by Andrew Sean Greer
Published by Lee Boudreaux Books
Published July 18, 2017
272 pgs. • Find on Amazon.com
Reviewed by Stephen O. Murray
July 28, 2017.
I have been an admirer of the fiction of Andrew Sean Greer since reading his first novel, The Path of Minor Planets, in 2001. It and the three novels that followed it (The Confessions of Max Tivoli, The Story of a Marriage, The Impossible Lives of Greta Wells) were set in the past.
His new novel, Less, differs from the earlier ones in being set in the present and in being a comic novel. At the San Francisco book launch, Greer explained that instead of historical research, this time his research was travel to the multiple locations that the protagonist (but not narrator), Arthur Less goes: from San Francisco around the world via New York, Mexico City, Turin, Berlin, Paris, Morocco, India, and Kyoto before returning to the Vulcan Steps of San Francisco. He said that everything about those places that he included in the book were based on his own observations but that the characters and happenings are fiction.
Greer was born in November of 1970, so is not yet on the cusp of age 50, as Arthur is, and his mother is not only alive but was in the audience. She was called upon to answer a question by her son, The Writer. His twin brother was also there, along with the brother’s wife and many friends.
Greer has taught at the Berlin Free University and won a literary award in Italy (the Fernando Pivano, though I think Arthur’s experience is based on being a finalist for the Premio Gregor von Rezzori at the Festival degli Scrittori, which used to be given in the Vallombrosa monastery).
Arthur has just had his most recently written novel rejected by the publisher who earlier claimed that he was part of the press’ family. Arturo’s modern-day version of Calypson (Kalypsô), with a male Calypso, was well-received and has devoted fans, especially in Italy (making Arthur believe that the translator improved on what he wrote). Arthur remains in the shadow of his long-term (15 years) lover, Robert Brownburn, a leading figure in the “Russian River School” (I find the notion of one very funny).
Robert left his wife to live in a shack on the Vulcan Steps with Arthur, who had many tricks and affairs before they separated. (There is another gay couple in which the men agreed to a ten-year contract, renewed it once, and have just split before one of them (Lewis) adds Arthur to a deluxe Moroccan trip.)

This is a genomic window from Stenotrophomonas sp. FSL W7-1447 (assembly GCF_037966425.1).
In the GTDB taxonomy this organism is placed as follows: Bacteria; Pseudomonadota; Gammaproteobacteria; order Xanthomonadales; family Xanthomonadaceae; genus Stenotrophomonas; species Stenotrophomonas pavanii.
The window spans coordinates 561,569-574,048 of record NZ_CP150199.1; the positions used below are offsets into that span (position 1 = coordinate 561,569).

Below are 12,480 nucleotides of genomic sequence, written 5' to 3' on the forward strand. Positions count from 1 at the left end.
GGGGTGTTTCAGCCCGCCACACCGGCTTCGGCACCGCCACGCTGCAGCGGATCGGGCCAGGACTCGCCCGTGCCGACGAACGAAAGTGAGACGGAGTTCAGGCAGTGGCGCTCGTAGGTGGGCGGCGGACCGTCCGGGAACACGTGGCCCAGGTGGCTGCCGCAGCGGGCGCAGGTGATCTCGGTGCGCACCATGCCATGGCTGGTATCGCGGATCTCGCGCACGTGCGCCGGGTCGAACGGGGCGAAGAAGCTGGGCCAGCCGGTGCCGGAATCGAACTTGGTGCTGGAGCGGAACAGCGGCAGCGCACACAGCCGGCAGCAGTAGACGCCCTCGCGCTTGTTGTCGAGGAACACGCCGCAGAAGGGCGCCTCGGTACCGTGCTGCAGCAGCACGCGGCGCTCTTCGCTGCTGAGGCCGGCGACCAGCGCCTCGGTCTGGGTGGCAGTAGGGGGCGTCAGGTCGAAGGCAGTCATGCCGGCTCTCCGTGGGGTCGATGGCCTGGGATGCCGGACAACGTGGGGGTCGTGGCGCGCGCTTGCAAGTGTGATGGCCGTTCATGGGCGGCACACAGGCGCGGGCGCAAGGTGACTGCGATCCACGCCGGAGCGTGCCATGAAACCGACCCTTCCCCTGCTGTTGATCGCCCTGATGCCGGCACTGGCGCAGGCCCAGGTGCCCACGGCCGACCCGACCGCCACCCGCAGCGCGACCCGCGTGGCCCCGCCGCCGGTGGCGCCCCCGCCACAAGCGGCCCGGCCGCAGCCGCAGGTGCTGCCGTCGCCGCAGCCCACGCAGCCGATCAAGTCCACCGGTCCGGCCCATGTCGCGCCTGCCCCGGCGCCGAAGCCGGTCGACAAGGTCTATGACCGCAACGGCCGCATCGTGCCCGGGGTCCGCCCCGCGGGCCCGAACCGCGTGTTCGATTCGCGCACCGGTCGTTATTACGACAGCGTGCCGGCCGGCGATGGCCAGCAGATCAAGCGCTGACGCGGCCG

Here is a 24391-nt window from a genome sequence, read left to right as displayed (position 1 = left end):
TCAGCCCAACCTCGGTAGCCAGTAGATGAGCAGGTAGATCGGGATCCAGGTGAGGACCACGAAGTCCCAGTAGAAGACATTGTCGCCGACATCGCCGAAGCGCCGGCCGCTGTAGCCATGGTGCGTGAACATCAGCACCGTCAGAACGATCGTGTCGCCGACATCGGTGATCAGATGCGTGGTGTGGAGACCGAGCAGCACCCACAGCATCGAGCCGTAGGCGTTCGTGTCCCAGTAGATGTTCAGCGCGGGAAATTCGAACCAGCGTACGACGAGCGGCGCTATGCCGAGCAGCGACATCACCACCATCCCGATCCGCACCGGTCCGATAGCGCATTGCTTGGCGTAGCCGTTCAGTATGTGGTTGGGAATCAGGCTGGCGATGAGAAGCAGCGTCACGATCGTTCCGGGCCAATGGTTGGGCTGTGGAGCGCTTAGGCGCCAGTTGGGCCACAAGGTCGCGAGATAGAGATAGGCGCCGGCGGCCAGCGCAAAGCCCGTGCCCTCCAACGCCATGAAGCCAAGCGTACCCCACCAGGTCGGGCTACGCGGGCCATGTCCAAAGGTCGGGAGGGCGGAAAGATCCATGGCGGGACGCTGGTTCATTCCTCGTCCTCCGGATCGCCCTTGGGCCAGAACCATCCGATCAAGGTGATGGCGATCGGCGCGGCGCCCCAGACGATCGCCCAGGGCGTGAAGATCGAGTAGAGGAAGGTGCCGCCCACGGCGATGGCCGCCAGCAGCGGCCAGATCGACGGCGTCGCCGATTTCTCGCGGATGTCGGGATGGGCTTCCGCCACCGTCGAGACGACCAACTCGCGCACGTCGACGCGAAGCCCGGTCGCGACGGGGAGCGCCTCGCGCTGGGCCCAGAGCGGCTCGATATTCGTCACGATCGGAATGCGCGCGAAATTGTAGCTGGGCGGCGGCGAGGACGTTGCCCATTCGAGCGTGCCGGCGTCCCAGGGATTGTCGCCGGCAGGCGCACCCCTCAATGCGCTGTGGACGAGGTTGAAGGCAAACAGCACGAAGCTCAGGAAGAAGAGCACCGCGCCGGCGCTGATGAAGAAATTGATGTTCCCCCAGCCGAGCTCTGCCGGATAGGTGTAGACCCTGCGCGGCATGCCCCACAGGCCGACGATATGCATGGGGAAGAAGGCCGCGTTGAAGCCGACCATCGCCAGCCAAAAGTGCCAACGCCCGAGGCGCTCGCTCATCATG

Having been tolerated as the whim/boytoy of a genius, Arthur, whose looks are fading, is not very confident that he is a good writer (“great” is not even under consideration by him). When his own younger fuck-buddy, Freddy Pelu, breaks off their non-cohabitating relationship after nine years and gets engaged to another man, Arthur decides to flee—to flee not only Freddy’s wedding, but the dreaded turning 50.
Arthur experiences a series of humiliations, though also receives validation as a writer and as a man whom other men still want to bed. There is an affair with a business student through most of Arthur’s tenure lecturing in German (a language he believes he speaks well; not only is this a delusion, but his Berlin affair-mate tells him that his German is worse at the end of five weeks in Berlin than when he arrived) and a luminous connection with a Spaniard during a brief layover in Paris.
I was hoping that the Moroccan guide would bed the last member of the group still standing but did not guess the finale, though I shouldn’t have been surprised by another pun on “less” that is its last line.
At Books Inc., Greer read a passage from the Paris party in which Arthur is told that he is a “bad gay,” albeit a good writer, and an eloquent statement on the passing of time and impossibility of imagining anyone as they were before the first time the observer met them (from Robert, who also remarks that turning 50 “isn’t all bad. It means now people will think you were always a grown-up. They’ll take you seriously.”).
There are nearly as many aphorisms as pratfalls in the book. Ones early on that I especially liked is “So many people will do. But once you’ve actually been in love, you can’t live with ‘will do’; its worse than living with yourself” and “Living with a genius is like living alone with a tiger.”
I was troubled by how the narrator (any narrator other than Arthur himself) could have known of the details of Arthur’s memories or of the trip, and ye olde “problem of perspective” still bothered me when I found out who the narrator was in the last chapter. But I was more than willing to go with the flow and be entertained by Arthur’s misadventures and self-denigrations.
Though often very funny, the book illuminates quandaries of love, relationship, literary reputations, caddish behavior (to not by Arthur), and even with the cherry blossoms still buds, evanescence.
And and shows that running away is, sometimes, productive.
© 2017, Stephen O. Murray